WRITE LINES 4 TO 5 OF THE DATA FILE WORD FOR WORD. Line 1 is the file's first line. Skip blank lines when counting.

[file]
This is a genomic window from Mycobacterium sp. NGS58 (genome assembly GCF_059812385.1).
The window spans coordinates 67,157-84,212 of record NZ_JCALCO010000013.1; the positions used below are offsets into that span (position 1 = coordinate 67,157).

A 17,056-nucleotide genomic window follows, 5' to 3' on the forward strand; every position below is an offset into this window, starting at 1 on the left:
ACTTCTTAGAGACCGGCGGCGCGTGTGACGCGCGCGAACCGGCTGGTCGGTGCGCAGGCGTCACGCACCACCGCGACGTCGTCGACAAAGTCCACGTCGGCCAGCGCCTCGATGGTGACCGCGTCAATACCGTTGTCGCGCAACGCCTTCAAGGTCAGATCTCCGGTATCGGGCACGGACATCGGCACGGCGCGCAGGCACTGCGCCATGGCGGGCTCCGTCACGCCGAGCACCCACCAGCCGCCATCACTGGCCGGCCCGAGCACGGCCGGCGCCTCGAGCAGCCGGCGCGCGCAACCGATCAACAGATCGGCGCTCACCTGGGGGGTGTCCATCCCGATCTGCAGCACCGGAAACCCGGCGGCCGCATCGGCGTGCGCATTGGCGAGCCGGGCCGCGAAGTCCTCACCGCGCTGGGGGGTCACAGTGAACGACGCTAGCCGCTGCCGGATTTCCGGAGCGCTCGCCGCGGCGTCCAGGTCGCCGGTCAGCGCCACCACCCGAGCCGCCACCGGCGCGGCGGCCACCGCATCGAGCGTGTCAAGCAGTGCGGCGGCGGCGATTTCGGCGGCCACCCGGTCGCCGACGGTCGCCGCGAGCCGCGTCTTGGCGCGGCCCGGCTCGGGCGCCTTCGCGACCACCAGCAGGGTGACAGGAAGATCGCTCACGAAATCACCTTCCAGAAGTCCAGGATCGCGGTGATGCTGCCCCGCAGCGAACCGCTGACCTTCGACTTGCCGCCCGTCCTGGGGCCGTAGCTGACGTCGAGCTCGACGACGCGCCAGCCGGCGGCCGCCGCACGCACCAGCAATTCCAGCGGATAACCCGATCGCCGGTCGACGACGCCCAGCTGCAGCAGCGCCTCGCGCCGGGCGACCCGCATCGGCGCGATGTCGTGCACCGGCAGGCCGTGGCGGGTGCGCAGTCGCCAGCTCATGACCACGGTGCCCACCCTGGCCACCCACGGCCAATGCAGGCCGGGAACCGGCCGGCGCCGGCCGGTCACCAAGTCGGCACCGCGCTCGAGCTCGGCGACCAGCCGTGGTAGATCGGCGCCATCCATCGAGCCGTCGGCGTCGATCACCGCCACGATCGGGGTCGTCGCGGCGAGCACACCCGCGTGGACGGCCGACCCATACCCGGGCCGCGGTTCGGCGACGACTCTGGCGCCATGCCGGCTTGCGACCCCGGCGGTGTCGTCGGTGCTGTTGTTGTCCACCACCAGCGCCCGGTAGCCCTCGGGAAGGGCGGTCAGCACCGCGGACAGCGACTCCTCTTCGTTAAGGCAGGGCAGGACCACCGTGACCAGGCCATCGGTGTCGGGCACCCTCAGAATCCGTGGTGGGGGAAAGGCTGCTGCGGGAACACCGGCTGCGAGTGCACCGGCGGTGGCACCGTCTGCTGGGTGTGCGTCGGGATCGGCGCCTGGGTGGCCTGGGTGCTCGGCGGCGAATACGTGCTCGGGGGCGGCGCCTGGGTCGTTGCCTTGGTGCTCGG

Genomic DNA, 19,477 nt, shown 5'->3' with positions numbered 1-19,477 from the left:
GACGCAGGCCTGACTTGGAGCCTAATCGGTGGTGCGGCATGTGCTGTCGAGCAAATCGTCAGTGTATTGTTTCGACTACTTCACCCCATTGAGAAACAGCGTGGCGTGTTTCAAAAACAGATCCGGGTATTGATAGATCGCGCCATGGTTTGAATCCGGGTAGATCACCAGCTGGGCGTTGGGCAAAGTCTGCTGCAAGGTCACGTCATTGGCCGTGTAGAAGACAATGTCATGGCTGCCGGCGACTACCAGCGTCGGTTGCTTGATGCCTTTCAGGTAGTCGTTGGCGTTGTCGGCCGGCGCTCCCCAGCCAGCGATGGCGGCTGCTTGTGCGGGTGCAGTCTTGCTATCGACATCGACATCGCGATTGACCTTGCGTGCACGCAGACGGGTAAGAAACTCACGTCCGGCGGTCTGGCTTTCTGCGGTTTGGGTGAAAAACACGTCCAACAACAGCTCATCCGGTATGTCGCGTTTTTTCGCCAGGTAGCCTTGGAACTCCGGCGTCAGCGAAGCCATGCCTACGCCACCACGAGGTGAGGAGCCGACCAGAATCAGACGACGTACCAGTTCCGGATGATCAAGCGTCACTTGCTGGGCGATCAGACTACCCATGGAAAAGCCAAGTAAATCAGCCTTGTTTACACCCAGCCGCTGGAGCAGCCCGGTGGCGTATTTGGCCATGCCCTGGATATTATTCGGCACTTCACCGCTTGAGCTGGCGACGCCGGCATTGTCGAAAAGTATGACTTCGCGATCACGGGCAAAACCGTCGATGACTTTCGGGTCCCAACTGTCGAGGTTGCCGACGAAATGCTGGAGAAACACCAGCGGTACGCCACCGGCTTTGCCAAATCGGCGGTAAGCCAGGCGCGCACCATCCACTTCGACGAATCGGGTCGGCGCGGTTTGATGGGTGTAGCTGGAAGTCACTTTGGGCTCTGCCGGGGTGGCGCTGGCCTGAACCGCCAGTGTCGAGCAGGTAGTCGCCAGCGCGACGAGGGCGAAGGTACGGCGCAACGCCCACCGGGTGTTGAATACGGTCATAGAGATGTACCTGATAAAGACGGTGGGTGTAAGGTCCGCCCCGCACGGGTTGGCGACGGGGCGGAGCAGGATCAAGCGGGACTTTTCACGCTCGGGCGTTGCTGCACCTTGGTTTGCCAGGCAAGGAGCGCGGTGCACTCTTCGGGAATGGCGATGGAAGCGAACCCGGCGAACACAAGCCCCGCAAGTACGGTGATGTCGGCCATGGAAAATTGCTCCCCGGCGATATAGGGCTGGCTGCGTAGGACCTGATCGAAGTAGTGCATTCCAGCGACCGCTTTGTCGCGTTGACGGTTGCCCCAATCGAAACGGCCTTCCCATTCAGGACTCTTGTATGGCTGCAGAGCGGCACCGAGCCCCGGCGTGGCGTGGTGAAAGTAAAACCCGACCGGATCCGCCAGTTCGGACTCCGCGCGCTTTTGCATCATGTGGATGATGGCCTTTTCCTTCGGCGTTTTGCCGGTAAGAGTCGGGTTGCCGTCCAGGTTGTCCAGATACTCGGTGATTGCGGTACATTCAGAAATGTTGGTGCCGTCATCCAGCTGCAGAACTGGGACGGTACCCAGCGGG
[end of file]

ACTTCTTAGAGACCGGCGGCGCGTGTGACGCGCGCGAACCGGCTGGTCGGTGCGCAGGCGTCACGCACCACCGCGACGTCGTCGACAAAGTCCACGTCGGCCAGCGCCTCGATGGTGACCGCGTCAATACCGTTGTCGCGCAACGCCTTCAAGGTCAGATCTCCGGTATCGGGCACGGACATCGGCACGGCGCGCAGGCACTGCGCCATGGCGGGCTCCGTCACGCCGAGCACCCACCAGCCGCCATCACTGGCCGGCCCGAGCACGGCCGGCGCCTCGAGCAGCCGGCGCGCGCAACCGATCAACAGATCGGCGCTCACCTGGGGGGTGTCCATCCCGATCTGCAGCACCGGAAACCCGGCGGCCGCATCGGCGTGCGCATTGGCGAGCCGGGCCGCGAAGTCCTCACCGCGCTGGGGGGTCACAGTGAACGACGCTAGCCGCTGCCGGATTTCCGGAGCGCTCGCCGCGGCGTCCAGGTCGCCGGTCAGCGCCACCACCCGAGCCGCCACCGGCGCGGCGGCCACCGCATCGAGCGTGTCAAGCAGTGCGGCGGCGGCGATTTCGGCGGCCACCCGGTCGCCGACGGTCGCCGCGAGCCGCGTCTTGGCGCGGCCCGGCTCGGGCGCCTTCGCGACCACCAGCAGGGTGACAGGAAGATCGCTCACGAAATCACCTTCCAGAAGTCCAGGATCGCGGTGATGCTGCCCCGCAGCGAACCGCTGACCTTCGACTTGCCGCCCGTCCTGGGGCCGTAGCTGACGTCGAGCTCGACGACGCGCCAGCCGGCGGCCGCCGCACGCACCAGCAATTCCAGCGGATAACCCGATCGCCGGTCGACGACGCCCAGCTGCAGCAGCGCCTCGCGCCGGGCGACCCGCATCGGCGCGATGTCGTGCACCGGCAGGCCGTGGCGGGTGCGCAGTCGCCAGCTCATGACCACGGTGCCCACCCTGGCCACCCACGGCCAATGCAGGCCGGGAACCGGCCGGCGCCGGCCGGTCACCAAGTCGGCACCGCGCTCGAGCTCGGCGACCAGCCGTGGTAGATCGGCGCCATCCATCGAGCCGTCGGCGTCGATCACCGCCACGATCGGGGTCGTCGCGGCGAGCACACCCGCGTGGACGGCCGACCCATACCCGGGCCGCGGTTCGGCGACGACTCTGGCGCCATGCCGGCTTGCGACCCCGGCGGTGTCGTCGGTGCTGTTGTTGTCCACCACCAGCGCCCGGTAGCCCTCGGGAAGGGCGGTCAGCACCGCGGACAGCGACTCCTCTTCGTTAAGGCAGGGCAGGACCACCGTGACCAGGCCATCGGTGTCGGGCACCCTCAGAATCCGTGGTGGGGGAAAGGCTGCTGCGGGAACACCGGCTGCGAGTGCACCGGCGGTGGCACCGTCTGCTGGGTGTGCGTCGGGATCGGCGCCTGGGTGGCCTGGGTGCTCGGCGGCGAATACGTGCTCGGGGGCGGCGCCTGGGTCGTTGCCTTGGTGCTCGG

Genomic DNA, 19,477 nt, shown 5'->3' with positions numbered 1-19,477 from the left: